Archive for October 2011

Apple Time

I love this time of year, apple time.  For a day or two or three, I reminisce of other places in time, simpler places and less complicated times.  It all started over 50 years ago when I watched my grandmother peel apples to make an apple pie. I was spellbound watching the peeling coils fall into a pan, and I never forgot.  Thirty years later, when I was a young mother of three little boys, I wanted to go back.  I didn’t want some of these domestic skills (or in my opinion this art) to be forgotten.  So I asked my mother to gather up the family apple butter recipe and come and visit for a few days.  She brought all the necessary equipment along with the recipe and I learned what made up a bushel and half bushel of apples, became acquainted with a ricer and the manual work associated with it, and finally felt the satisfaction of hearing my jars filled with precious treasure seal with a ping.  The day started early and ended late but has always been the most rewarding job I have ever known.  What started as a novelty idea turned into my own ritual over the next several years – this time of year  – autumn.  I made apple butter/apple jelly gift baskets as Christmas presents (the boys loved both), and somehow this annual ritual eventually turned into fundraisers for church and little league baseball teams – bushels and bushels of apples.  It was, indeed, a great deal of work; and after a decade of this and back at work in the corporate world, I decided I simply no longer had the time – to the dismay of many.  I “mothballed” the ricer my mother had given me.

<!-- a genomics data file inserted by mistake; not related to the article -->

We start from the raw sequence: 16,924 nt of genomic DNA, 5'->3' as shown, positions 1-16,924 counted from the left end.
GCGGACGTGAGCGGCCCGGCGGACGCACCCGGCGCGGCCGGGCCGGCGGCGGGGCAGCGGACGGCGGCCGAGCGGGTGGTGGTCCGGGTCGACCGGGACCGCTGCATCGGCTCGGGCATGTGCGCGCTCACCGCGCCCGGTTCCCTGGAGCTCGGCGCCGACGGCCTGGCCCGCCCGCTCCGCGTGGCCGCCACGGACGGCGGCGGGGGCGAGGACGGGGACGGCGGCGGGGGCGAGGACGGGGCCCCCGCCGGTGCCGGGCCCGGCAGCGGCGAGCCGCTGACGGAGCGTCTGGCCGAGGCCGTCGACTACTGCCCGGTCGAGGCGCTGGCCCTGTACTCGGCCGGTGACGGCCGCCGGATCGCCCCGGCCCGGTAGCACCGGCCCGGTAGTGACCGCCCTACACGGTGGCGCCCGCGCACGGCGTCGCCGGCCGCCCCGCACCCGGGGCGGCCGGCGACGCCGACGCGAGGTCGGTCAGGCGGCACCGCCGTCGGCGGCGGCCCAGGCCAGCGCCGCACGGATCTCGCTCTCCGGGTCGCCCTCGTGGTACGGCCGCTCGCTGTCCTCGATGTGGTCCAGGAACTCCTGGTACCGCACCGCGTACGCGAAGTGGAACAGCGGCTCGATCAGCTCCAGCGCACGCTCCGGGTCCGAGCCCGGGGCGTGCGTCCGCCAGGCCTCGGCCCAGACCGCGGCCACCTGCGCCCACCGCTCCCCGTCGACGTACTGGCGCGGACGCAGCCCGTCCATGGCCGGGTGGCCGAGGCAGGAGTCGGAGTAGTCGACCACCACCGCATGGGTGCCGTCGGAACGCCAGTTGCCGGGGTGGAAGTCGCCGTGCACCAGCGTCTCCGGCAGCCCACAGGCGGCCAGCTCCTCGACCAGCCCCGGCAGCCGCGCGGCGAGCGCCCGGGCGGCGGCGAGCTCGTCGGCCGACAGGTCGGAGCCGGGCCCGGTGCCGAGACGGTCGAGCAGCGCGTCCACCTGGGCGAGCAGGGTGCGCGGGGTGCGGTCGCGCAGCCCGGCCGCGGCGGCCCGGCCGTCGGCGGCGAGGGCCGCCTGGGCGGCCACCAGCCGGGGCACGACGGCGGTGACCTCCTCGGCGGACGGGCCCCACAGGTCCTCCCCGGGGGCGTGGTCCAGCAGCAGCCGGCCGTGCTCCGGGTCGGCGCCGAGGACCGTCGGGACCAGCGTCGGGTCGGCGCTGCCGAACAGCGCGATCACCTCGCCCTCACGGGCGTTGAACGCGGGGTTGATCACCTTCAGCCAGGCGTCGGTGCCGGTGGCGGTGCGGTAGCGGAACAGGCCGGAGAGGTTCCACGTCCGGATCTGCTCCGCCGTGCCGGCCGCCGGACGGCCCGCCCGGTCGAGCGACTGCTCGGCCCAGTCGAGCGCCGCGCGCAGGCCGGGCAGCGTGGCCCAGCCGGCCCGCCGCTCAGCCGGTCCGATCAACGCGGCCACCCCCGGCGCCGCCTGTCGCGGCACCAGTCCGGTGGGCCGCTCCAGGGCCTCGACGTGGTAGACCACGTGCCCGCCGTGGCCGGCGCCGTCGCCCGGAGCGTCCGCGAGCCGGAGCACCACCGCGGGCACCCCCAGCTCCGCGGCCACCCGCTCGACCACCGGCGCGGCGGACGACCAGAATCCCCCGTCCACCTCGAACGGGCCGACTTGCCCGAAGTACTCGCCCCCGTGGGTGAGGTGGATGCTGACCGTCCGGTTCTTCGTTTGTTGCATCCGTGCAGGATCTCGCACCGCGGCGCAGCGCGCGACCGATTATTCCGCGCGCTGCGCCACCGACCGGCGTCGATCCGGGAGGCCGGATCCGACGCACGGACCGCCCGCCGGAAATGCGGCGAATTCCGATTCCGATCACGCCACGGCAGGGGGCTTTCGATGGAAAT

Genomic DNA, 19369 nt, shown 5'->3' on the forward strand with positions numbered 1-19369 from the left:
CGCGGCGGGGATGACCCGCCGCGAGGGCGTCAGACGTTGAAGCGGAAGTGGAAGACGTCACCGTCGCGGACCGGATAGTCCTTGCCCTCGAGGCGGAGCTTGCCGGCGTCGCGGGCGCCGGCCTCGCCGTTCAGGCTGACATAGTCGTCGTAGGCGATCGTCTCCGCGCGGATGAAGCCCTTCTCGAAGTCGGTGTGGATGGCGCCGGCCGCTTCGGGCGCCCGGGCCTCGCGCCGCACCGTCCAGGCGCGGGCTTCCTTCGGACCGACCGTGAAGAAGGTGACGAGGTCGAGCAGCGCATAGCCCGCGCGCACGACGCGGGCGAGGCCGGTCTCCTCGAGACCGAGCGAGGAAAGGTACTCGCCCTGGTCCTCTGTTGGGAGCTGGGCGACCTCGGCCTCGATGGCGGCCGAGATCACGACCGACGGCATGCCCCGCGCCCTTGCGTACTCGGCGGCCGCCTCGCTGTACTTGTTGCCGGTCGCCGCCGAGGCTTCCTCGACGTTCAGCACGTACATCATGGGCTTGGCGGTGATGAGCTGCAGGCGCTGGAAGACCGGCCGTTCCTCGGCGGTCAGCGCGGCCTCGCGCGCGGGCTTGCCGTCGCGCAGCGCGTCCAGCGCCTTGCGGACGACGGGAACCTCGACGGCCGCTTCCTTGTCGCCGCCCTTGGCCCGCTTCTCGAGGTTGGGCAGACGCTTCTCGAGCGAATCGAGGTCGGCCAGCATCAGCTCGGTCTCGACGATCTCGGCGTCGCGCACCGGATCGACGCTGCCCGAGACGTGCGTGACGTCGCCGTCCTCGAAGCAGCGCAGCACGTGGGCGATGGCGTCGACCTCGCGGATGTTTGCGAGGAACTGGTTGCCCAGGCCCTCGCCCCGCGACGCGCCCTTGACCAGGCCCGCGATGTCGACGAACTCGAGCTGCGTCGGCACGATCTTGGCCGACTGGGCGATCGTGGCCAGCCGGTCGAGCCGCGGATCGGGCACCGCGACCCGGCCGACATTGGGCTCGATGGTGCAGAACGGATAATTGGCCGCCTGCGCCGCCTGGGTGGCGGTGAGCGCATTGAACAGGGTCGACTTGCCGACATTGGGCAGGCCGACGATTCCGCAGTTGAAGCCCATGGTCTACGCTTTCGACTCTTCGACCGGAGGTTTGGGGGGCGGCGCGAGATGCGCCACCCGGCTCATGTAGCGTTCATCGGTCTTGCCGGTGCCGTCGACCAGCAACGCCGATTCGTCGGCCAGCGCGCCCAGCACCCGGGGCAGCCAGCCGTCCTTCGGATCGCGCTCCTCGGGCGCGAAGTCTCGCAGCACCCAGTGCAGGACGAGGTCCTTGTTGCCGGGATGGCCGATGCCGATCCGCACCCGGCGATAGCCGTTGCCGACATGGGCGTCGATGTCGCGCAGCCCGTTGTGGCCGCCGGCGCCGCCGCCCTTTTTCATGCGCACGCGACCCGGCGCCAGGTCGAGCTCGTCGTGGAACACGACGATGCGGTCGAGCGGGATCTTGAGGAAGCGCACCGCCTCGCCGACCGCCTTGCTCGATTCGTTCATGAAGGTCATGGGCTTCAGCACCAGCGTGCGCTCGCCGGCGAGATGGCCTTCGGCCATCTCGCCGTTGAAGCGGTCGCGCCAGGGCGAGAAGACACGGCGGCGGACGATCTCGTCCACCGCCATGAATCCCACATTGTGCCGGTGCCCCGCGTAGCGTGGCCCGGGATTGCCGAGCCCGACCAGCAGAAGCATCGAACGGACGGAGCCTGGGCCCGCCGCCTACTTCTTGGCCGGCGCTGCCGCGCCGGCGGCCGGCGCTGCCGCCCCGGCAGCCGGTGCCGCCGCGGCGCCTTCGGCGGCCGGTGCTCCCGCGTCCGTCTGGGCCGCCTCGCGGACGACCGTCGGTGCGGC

A couple of years ago, the boys now off in college, I prepared to move into smaller accommodations.  I could not bear to part with my ricer.  In fact, finding it packed away deep in a closet, brought back the desire once again to return to simpler times.  That fall, I made a trip to the apple orchard and secretly made several batches of the family recipe which I distributed that Christmas.  Everyone was thrilled.  Last year, I was consumed writing Reflections.  Some people suggested that I simplify the process, but I could not bring myself to do that.  I would do it the way I was taught or not do it at all.  In many ways, it is therapeutic; and I feel I am honoring my heritage.

A couple of weeks ago, I set out for a day trip to a small rural town’s fall festival.  Main Street was blocked off; entertainers performed on the courthouse steps; craftsmen and women displayed their talents; and, yes, there were apples from a nearby apple orchard.  This time I purchased a modest bushel.  The next weekend, I unpacked my ricer and returned to my roots.  Soon the smell of apples and cinnamon filled the house.  My body experienced a few more aches than it did when I was thirty something.  But as I headed up the stairs to bed that night, I heard the final jar “ping” and somehow the aches didn’t matter.  You know what?  I think I smiled a little more that week.  Perhaps I worked out a bit of stress, and my joy from completing a project the old-fashioned way brought a satisfaction that my laptop couldn’t match.  Yes, I think I’ll just have to keep that old ricer and the wooden grinder too!  Thank you Mammy!

(Addressed in “Reflections” Chapter 6)

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